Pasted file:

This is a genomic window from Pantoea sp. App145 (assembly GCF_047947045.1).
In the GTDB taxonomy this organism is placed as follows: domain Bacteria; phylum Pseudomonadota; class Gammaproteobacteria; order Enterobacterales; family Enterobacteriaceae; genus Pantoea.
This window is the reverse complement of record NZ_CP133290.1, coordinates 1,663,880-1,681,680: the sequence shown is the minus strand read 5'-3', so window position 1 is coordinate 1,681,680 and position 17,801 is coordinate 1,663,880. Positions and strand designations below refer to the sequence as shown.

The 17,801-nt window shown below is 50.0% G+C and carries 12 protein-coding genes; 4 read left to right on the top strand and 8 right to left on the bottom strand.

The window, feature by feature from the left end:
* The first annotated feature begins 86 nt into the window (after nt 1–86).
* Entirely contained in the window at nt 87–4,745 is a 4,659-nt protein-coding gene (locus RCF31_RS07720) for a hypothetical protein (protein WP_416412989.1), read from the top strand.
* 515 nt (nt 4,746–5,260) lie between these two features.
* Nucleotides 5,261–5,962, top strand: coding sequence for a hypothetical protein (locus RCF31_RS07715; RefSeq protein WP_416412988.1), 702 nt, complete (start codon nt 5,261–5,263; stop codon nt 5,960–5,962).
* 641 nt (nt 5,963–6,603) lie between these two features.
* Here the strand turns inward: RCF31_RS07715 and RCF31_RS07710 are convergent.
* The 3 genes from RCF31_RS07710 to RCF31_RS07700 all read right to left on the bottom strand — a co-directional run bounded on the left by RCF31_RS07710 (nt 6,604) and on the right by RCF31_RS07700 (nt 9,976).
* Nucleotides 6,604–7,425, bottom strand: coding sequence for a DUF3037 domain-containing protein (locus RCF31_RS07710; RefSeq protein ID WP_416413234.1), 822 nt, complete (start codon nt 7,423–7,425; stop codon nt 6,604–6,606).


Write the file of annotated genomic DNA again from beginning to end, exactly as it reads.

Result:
This is a genomic window from Pantoea sp. App145 (assembly GCF_047947045.1).
In the GTDB taxonomy this organism is placed as follows: domain Bacteria; phylum Pseudomonadota; class Gammaproteobacteria; order Enterobacterales; family Enterobacteriaceae; genus Pantoea.
This window is the reverse complement of record NZ_CP133290.1, coordinates 1,663,880-1,681,680: the sequence shown is the minus strand read 5'-3', so window position 1 is coordinate 1,681,680 and position 17,801 is coordinate 1,663,880. Positions and strand designations below refer to the sequence as shown.

The 17,801-nt window shown below is 50.0% G+C and carries 12 protein-coding genes; 4 read left to right on the top strand and 8 right to left on the bottom strand.

The window, feature by feature from the left end:
* The first annotated feature begins 86 nt into the window (after nt 1–86).
* Entirely contained in the window at nt 87–4,745 is a 4,659-nt protein-coding gene (locus RCF31_RS07720) for a hypothetical protein (protein WP_416412989.1), read from the top strand.
* 515 nt (nt 4,746–5,260) lie between these two features.
* Nucleotides 5,261–5,962, top strand: coding sequence for a hypothetical protein (locus RCF31_RS07715; RefSeq protein WP_416412988.1), 702 nt, complete (start codon nt 5,261–5,263; stop codon nt 5,960–5,962).
* 641 nt (nt 5,963–6,603) lie between these two features.
* Here the strand turns inward: RCF31_RS07715 and RCF31_RS07710 are convergent.
* The 3 genes from RCF31_RS07710 to RCF31_RS07700 all read right to left on the bottom strand — a co-directional run bounded on the left by RCF31_RS07710 (nt 6,604) and on the right by RCF31_RS07700 (nt 9,976).
* Nucleotides 6,604–7,425, bottom strand: coding sequence for a DUF3037 domain-containing protein (locus RCF31_RS07710; RefSeq protein ID WP_416413234.1), 822 nt, complete (start codon nt 7,423–7,425; stop codon nt 6,604–6,606).